). In addition, a recent study using ChIP analysis demonstrated a selective recruitment of p65 NF-κB to the IL-8 promoter in dendritic cells (47
). It is interesting to note, however, that in Jurkat cells, the portion of p65 that is specifically targeted to the IL-8 promoter is phosphorylated on S536, resulting in its inability to bind IκBα in vitro (40
Our results indicate that the S536 phosphorylation of p65 also regulates its interaction with IκBα in vivo in LPS-stimulated macrophages, and this phosphorylation may represent one of the mechanisms responsible for the gene-specific inhibition of NF-κB–dependent transcription by nuclear IκBα. The unphosphorylated p65 that associates with TNF-α, IL-1β, and IL-6 promoters is removed by binding to nuclear IκBα, whereas the S536-phosphorylated portion of p65 binds, as a homodimer, to the IL-8 promoter, independently of the nuclear IκBα. This S536 phosphorylation of p65 NF-κB has been reported to be mediated by the enzymes of IκB kinase complex and has been shown to regulate p65 acetylation and transcription activity (50
). It might occur before p65 binds to DNA, either in the cytoplasm or in the nucleus, or after, as a part of the preinitiation complex assembly.
In addition, the strength of the nuclear IκBα-p65 NF-κB interaction might be influenced by the DNA sequence of κB response elements in the regulatory regions of NF-κB–dependent genes. In this model, the IL-8 promoter sequence may allow a stronger binding of the S536-phosphorylated p65 NF-κB, which has a significantly lower affinity for the nuclear IκBα. This would be consistent with a recent study demonstrating that a single nucleotide can influence the recruitment of specific NF-κB dimers and the required cofactors for efficient gene transcription (44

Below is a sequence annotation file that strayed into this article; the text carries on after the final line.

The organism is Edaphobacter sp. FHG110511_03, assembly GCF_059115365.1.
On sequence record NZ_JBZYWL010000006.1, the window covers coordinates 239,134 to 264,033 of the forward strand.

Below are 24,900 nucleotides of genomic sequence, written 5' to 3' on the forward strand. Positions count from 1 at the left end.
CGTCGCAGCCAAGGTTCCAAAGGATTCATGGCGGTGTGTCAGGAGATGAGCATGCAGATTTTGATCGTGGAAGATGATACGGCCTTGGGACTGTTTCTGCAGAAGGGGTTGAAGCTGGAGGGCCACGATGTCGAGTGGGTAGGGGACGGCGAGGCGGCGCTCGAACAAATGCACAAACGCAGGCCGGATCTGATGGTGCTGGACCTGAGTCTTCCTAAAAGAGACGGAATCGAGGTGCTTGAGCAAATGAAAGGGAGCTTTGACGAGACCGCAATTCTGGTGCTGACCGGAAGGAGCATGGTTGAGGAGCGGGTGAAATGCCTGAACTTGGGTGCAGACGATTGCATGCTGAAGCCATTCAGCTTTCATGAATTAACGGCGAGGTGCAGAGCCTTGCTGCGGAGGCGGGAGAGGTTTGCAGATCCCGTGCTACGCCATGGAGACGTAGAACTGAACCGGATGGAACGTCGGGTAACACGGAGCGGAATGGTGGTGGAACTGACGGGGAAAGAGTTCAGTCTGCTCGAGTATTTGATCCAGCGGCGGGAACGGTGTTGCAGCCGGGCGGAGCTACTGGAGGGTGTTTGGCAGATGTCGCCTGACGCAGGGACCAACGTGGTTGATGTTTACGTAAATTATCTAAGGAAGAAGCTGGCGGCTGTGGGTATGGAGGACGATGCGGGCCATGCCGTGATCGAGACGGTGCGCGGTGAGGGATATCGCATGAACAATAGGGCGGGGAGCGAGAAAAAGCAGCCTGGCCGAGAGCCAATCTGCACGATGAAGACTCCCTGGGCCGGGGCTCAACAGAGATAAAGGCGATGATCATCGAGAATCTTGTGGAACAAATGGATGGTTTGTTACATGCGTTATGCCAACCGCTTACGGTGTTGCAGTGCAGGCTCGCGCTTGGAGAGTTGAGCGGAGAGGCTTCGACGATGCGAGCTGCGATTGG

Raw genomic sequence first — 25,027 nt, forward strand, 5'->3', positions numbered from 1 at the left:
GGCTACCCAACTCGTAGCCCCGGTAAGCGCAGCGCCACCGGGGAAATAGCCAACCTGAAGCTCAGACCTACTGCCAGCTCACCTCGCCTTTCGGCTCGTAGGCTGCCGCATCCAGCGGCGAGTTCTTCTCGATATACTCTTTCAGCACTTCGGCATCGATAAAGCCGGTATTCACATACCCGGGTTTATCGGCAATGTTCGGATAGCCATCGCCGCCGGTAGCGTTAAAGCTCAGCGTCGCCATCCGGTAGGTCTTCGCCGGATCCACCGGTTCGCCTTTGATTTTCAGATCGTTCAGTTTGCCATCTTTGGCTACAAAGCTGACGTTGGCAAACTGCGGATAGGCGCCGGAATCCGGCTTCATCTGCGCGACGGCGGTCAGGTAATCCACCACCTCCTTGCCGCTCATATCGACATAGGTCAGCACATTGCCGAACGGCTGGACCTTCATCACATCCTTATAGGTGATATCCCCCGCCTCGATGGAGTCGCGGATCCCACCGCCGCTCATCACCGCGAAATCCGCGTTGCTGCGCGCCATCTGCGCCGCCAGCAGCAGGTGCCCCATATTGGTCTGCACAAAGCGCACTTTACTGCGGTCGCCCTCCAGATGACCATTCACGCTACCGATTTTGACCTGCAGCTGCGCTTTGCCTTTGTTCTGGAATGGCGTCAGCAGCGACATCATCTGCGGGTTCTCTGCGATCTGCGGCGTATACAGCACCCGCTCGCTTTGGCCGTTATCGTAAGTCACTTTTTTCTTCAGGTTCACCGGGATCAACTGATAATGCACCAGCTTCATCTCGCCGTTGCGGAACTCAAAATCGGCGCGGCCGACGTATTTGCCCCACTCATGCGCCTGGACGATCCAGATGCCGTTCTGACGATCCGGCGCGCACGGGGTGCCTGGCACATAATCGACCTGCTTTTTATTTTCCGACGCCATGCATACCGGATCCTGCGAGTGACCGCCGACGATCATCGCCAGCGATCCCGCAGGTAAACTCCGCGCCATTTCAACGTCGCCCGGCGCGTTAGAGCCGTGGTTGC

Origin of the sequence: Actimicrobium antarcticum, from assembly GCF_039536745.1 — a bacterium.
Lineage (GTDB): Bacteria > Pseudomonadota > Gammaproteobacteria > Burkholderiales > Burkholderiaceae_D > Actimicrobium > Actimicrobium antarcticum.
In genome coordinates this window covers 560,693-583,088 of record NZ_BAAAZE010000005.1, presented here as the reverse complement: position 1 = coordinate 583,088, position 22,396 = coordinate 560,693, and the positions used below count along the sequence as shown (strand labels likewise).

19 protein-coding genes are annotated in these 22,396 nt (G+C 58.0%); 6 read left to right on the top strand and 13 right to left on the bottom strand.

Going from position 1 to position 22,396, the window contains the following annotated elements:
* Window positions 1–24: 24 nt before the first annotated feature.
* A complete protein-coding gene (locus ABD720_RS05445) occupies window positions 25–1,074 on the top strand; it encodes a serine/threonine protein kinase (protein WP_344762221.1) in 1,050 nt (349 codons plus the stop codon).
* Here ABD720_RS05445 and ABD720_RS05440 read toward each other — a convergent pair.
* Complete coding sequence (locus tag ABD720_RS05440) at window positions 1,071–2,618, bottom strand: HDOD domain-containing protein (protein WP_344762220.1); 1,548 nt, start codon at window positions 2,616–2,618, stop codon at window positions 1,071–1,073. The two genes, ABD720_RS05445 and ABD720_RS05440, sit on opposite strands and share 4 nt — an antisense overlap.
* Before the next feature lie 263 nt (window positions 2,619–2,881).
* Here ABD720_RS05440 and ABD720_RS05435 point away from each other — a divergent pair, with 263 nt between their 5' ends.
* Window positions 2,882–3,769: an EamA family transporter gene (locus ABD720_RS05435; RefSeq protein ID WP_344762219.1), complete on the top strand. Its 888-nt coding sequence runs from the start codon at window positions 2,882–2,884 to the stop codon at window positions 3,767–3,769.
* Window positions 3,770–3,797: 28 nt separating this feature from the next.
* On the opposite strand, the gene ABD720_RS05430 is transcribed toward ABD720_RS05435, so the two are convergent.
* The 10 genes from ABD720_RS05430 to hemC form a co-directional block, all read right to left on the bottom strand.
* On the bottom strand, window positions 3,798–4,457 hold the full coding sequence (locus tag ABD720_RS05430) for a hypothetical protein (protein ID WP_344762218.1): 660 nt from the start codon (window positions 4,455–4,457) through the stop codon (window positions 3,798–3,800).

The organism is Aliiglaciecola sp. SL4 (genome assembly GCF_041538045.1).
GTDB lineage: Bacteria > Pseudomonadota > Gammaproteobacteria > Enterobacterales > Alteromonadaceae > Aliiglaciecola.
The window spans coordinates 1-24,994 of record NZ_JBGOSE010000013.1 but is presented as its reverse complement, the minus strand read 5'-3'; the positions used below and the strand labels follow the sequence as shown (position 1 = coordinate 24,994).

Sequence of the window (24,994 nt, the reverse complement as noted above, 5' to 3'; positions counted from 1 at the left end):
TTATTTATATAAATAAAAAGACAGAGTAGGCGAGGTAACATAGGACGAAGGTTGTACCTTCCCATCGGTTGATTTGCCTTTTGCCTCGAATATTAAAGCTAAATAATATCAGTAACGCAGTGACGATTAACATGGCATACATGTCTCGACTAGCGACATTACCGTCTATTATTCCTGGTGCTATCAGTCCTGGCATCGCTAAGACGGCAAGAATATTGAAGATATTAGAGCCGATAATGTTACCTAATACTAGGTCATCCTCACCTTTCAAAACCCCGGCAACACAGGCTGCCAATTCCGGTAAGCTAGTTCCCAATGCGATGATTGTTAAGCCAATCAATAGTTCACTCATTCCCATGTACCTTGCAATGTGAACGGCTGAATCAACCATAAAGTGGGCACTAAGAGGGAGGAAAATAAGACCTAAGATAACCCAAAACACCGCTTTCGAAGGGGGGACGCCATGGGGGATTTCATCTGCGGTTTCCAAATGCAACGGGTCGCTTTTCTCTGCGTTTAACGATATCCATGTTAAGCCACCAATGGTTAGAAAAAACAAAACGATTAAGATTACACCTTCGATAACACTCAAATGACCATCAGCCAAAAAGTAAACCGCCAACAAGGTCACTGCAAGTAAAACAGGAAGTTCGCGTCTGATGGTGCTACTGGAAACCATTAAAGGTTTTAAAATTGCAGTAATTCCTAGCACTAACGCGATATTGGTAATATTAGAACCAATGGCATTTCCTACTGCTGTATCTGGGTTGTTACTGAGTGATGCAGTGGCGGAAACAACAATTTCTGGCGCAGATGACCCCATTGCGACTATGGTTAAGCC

). In this context, we have compared the NF-κB promoter sequences of IL-1β, IL-6, TNF-α, and IL-8 genes used in this study (). Interestingly, the TNF-α and IL-8 NF-κB binding sites that recruited predominantly p65 NF-κB had C and T at the 8th and 10th position, respectively; however the IL-8 site differs from the TNF-α promoter sequence in the third position, having A instead of G (). Thus, according to this model, A in the third position would increase affinity for the S536-phosphorylated p65 binding or recruitment of the corresponding kinase, which phosphorylates p65 on S536, thus decreasing its affinity for the nuclear IκBα. Future studies should determine whether p65 is phosphorylated on S536 before its binding to the IL-8 promoter or whether the corresponding kinase is preferentially recruited to IL-8 promoter, where it phosphorylates p65, thus inhibiting its interaction with IκBα.
LMB belongs to a group of CRM1 inhibitors that have been investigated for their ability to increase the nuclear accumulation of IκBα, p53, and the oncoprotein BCR-ABL in cells of myeloid origin, suggesting their anticancer and anti-inflammatory potential (54
). In stimulated human leukocytes, LMB induces apoptosis by inhibiting the NF-κB and caspase 3 activities (29
). One of the earliest events in the LMB-induced changes is probably the increased accumulation of IκBα in the nucleus and its gene-specific interaction with NF-κB–dependent promoters. Although most promoters will presumably behave similarly to TNF-α, IL-1β, or IL-6 promoters, and the NF-κB recruitment will be inhibited by the nuclear IκBα, IL-8 may not be the only gene that is not repressed by LMB and nuclear IκBα. It will be important in future to analyze the genes that preferentially associate with the S536-phosphorylated form of p65 similar to IL-8, because these genes will be expected to be resistant to postinduction repression and inhibition by the endogenous nuclear IκBα. Differences in the transcriptional regulation by nuclear IκBα might hold the key for development of more specific therapies for inflammatory disorders and cancers characterized by the excessive activation of NF-κB and cytokine release.